TRAILER: Chile’s Indigenous Rapa Nui Get Emotional Watching Themselves in a 50-Year-Old Lost Film

There’s no doubt that film is a living art form, and even within the oldest artifacts of cinematic history we can find fresh meaning and new interpretations. But film is also an archive of cultural memory, a medium through which we remember and relive our collective past. So imagine the delight of the indigenous Polynesians known as Rapa Nui from Chile’s Isla de Pascua (Easter Island) when a missing piece of their own film history showed up one day on the doorstep of archeologist Andrea Seelenfreund.

Filmed in 1961, the documentary in question — titled Isla de Pascua — followed the daily life and traditions of the Rapa Nui in an era before tourist development transformed the physical and cultural landscape of Easter Island. Lost for decades after it premiered in Chilean cinemas in 1965, the unlikely discovery inspired Seelenfreund to contact documentary filmmaker and film restorationist Carmen Brito to collaborate in the restoration and revival of this missing piece of cinematic history.

Not only did the duo bring the film back from its state of decomposition, but they also tracked down some of the original subjects featured in the documentary to comment on the personal importance of the discovery. In the resulting film Buscando a Isla de Pascua, la película perdida, the emotion of the Rapa Nui is palpable as they wax nostalgic on a simple way of life tragically lost to the march of modernity. The restored footage shows an uncharacteristically joyful people living according to the traditions of their ancestors, accompanied by songs and hymns of praise that capture their spirit and resilience.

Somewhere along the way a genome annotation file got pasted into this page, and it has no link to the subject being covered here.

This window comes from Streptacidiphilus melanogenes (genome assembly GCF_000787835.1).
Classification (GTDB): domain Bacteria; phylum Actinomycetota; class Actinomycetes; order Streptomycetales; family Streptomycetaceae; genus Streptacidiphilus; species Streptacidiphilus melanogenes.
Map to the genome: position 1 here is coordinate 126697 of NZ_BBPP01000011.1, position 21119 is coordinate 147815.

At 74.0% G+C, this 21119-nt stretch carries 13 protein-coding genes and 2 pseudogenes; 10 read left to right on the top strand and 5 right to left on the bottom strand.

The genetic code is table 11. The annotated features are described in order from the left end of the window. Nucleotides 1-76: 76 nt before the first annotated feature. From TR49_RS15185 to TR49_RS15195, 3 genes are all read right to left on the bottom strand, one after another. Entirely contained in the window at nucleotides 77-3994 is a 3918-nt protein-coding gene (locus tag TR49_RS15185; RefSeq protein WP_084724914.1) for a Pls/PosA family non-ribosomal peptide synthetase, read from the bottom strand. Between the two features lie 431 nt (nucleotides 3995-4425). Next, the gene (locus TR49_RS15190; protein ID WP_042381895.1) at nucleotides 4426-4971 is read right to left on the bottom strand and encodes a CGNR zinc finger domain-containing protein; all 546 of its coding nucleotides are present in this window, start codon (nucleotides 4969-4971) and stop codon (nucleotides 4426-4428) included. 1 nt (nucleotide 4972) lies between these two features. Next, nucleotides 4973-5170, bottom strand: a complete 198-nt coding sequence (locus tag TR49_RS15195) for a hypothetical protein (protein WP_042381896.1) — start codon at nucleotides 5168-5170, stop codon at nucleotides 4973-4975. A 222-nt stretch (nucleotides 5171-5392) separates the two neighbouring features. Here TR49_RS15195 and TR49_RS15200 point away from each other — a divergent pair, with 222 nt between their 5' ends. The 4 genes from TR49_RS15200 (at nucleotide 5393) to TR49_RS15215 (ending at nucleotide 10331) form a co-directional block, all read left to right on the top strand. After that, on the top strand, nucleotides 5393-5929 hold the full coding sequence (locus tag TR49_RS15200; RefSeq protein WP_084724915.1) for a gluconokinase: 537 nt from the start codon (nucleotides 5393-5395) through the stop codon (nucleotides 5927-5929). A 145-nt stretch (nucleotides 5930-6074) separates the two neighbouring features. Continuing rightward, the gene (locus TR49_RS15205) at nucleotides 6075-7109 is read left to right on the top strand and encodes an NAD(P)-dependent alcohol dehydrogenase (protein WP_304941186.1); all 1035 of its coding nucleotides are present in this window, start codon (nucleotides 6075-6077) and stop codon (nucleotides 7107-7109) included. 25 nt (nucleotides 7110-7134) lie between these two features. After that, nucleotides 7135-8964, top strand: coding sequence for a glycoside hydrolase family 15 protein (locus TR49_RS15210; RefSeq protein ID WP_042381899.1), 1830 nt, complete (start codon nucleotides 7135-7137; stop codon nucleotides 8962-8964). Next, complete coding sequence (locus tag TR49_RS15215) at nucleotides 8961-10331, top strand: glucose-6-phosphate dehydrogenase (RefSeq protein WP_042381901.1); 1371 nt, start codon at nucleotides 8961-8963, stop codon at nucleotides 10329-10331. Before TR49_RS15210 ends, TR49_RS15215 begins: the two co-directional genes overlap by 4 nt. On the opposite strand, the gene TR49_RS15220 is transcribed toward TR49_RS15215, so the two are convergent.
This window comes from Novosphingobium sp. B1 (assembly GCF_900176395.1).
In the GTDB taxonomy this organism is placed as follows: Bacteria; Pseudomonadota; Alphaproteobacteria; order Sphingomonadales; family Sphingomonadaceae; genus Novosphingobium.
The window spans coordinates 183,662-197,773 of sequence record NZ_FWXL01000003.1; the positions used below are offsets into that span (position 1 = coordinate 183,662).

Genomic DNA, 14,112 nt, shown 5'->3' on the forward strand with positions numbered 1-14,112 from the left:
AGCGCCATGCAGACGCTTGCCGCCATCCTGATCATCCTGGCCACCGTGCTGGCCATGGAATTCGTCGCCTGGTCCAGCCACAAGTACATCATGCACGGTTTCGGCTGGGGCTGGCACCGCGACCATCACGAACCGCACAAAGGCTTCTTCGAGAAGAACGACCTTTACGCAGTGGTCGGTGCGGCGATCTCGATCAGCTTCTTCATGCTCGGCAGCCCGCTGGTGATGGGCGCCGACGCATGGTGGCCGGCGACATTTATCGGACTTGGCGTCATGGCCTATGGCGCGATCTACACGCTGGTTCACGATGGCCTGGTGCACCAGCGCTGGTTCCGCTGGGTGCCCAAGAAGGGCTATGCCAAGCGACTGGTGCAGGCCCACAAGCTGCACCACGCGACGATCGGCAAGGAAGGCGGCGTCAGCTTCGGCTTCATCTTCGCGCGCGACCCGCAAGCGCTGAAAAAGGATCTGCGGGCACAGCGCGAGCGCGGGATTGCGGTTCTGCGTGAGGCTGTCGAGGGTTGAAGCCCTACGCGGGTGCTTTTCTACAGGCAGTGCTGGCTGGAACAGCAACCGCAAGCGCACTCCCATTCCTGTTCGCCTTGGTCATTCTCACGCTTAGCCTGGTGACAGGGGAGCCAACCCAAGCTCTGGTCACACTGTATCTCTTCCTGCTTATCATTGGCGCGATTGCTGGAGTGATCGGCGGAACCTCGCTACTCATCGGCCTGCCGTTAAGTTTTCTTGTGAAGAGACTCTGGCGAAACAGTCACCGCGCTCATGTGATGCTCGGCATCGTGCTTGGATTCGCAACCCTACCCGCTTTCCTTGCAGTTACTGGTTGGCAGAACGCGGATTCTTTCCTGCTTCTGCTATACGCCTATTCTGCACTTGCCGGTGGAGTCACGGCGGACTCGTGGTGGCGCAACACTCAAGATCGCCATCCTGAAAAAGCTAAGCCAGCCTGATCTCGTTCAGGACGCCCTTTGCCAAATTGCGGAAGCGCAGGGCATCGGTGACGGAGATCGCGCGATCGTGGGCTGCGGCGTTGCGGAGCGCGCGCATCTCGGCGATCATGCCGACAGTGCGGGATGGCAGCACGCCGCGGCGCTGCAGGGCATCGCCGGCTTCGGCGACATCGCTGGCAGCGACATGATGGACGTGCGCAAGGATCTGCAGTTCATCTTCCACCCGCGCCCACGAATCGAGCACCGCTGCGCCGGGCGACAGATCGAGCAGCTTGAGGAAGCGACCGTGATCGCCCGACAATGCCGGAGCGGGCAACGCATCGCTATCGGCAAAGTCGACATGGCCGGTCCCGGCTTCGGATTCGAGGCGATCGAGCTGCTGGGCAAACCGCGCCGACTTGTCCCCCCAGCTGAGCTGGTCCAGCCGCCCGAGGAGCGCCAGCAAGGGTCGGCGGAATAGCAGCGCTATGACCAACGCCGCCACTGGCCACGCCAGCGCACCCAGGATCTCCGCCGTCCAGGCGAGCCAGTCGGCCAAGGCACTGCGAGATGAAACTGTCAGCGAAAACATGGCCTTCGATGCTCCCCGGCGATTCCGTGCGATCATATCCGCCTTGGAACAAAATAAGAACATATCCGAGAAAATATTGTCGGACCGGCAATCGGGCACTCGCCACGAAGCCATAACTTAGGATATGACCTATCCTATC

For outsiders, Buscando a Isla de Pascua promises to be a fascinating look into a culture never before seen on film in such depth, as well as a meditation on the archeological importance of cinema. For the Rapa Nui, its personal and cultural value is no doubt infinitely greater.

Buscando a Isla de Pascua played last year as part of the 9th Showcase of Indigenous Film and Video in Santiago, Chile.